President Reagan yesterday named James M. Stephens, a former aide to Sen. Orrin G. Hatch (R-Utah), to be chairman of the National Labor Relations Board.

Stephens, a member of the board since 1985, replaces the controversial Donald L. Dotson who was not reappointed when his term expired last month.

Stephens does not have to be confirmed by the Senate, and will serve at the pleasure of the president.

Reagan also is expected to nominate John E. Higgins Jr., a career NLRB employee who is deputy general counsel, to the board.

The Stephens appointment was generally praised yesterday by Republicans and Democrats. The one notable exception was the National Right to Work Committee which described the appointment as an act of "open hostility" by the Reagan administration.

A former labor counsel for the Senate Committee on Labor and Human Resources, Stephens, 41, was a management lawyer before entering the government in the late 1970s.

In a statement released by the NLRB yesterday, Stephens said he would work closely with other members of the board in administering the National Labor Relations Act. "To the nation's employees covered by this law, I pledge to discharge my new responsibilities with hard work, a commitment to fairness and a belief in our system of peaceful industrial relations through law."

Stephens was praised by union officials and congressional Democrats yesterday as intelligent and open-minded. "He's a pretty reasonable guy, he believes in the act and the process," a congressional Democrat said.

Colleagues described Stephens as someone who works hard and is not an idealogue. "He actually reads the cases," one source said.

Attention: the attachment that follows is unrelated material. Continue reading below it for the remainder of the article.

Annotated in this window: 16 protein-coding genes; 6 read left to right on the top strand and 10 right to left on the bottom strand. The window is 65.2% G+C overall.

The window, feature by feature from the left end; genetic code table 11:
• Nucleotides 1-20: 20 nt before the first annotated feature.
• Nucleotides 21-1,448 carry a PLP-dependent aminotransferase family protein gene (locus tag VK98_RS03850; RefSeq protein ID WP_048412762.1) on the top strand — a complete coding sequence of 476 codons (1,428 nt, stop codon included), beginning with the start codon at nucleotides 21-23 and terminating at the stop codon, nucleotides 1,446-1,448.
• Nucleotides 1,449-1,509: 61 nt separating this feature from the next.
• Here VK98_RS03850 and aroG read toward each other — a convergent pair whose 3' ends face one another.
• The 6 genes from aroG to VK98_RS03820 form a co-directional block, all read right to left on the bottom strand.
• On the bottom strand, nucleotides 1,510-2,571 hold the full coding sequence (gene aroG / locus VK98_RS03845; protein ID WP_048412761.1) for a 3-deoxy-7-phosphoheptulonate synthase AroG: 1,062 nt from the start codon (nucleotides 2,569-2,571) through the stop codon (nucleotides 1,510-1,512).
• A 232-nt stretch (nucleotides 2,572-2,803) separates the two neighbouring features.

Rex Hardesty, chief spokesman for the AFL-CIO, said "certainly Stephens will be a better NLRB chairman than Dotson and therefore workers will be better off with Stephens."

Dotson, who frequently fought with fellow commissioners including Stephens, was despised by organized labor. A former general counsel of the Wheeling Pittsburgh Steel Corp., Dotson worked hard to reverse what he saw as the pro-labor tilt of the NLRB. By the time his term expired late last year, it was clear Dotson would face a bruising confirmation hearing if renominated.

The biggest concern of Democrats and Republicans yesterday was who would be appointed to fill the Dotson vacancy. Whoever is appointed will serve through the first term of the next administration.

The Higgins nomination is expected to win support of most mainstream groups.

The major opposition is expected to come from the National Right to Work Committee which has openly warned the White House last month it would consider both Stephens and Higgins appointments "outrageous . . . in the eyes of the 68 percent of Americans who oppose compulsory unionism."

Government sources said yesterday that the Higgins nomination is a certainty. "He's going to get it," one source said.

One source said the only reason he was not nominated yesterday was that FBI checks had not been completed.

A spokesman for the Right to Work Committee said the holdup was opposition from his group and other conservatives.

Sources said Salvatore Martoche, assistant secretary of labor for labor management standards, was the other leading candidate for the NLRB vacancy before the White House decision to go with Higgins.